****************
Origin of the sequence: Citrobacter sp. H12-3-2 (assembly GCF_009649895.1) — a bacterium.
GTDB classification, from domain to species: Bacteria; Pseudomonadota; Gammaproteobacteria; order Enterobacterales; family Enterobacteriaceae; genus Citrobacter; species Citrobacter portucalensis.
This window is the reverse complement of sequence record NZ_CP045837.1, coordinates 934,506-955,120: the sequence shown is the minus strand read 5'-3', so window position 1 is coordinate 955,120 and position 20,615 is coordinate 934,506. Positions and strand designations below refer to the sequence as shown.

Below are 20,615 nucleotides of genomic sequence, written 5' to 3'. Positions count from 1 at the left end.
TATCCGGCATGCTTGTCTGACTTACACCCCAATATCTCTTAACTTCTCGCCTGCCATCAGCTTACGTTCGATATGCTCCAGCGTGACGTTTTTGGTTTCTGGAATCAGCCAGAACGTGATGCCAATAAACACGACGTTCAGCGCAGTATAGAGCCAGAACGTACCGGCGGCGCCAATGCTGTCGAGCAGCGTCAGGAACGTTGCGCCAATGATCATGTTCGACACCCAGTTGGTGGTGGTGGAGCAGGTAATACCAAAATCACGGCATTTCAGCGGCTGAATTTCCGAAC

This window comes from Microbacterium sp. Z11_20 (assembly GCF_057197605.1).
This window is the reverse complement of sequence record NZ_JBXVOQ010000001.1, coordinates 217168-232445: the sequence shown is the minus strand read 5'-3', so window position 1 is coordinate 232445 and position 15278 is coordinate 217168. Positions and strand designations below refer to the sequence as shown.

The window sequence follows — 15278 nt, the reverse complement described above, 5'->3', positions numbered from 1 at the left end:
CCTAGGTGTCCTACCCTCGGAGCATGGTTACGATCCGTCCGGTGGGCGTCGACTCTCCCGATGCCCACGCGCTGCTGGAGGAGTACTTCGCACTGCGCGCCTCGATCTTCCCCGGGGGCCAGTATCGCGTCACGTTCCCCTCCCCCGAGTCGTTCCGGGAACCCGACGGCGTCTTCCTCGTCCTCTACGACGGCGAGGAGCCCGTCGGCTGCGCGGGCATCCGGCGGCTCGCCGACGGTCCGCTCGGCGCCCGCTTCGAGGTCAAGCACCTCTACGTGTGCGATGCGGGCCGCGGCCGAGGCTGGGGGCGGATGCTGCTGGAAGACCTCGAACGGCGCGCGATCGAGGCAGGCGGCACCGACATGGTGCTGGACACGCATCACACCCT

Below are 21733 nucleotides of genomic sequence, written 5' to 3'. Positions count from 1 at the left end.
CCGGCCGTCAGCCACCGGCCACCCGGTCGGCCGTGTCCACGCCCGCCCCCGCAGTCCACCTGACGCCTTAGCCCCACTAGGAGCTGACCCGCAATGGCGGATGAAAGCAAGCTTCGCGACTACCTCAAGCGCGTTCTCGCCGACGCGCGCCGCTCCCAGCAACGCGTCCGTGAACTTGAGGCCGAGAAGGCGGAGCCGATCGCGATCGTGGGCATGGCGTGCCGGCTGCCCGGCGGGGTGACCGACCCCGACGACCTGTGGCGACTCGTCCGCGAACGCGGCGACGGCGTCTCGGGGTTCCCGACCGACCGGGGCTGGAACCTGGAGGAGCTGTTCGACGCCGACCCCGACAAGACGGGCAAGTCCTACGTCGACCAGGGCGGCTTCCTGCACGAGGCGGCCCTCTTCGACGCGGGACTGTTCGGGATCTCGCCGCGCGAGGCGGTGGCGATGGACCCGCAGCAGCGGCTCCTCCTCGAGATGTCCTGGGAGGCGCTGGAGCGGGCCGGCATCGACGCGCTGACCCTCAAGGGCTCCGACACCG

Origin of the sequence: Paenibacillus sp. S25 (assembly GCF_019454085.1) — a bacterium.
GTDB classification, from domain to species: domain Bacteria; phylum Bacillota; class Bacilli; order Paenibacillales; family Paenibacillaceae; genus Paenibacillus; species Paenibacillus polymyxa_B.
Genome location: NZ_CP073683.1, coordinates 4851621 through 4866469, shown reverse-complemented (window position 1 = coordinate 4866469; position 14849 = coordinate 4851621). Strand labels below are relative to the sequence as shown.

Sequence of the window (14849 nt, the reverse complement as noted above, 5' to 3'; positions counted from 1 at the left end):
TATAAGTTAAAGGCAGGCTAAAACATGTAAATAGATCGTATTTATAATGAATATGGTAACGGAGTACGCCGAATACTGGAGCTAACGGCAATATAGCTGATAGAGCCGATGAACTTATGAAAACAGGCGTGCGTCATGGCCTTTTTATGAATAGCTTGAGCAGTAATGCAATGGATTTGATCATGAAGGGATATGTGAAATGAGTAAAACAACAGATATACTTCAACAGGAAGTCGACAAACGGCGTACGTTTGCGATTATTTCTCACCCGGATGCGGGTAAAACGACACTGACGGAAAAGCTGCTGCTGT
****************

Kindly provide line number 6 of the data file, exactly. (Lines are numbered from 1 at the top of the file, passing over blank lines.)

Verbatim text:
This window comes from Microbacterium sp. Z11_20 (assembly GCF_057197605.1).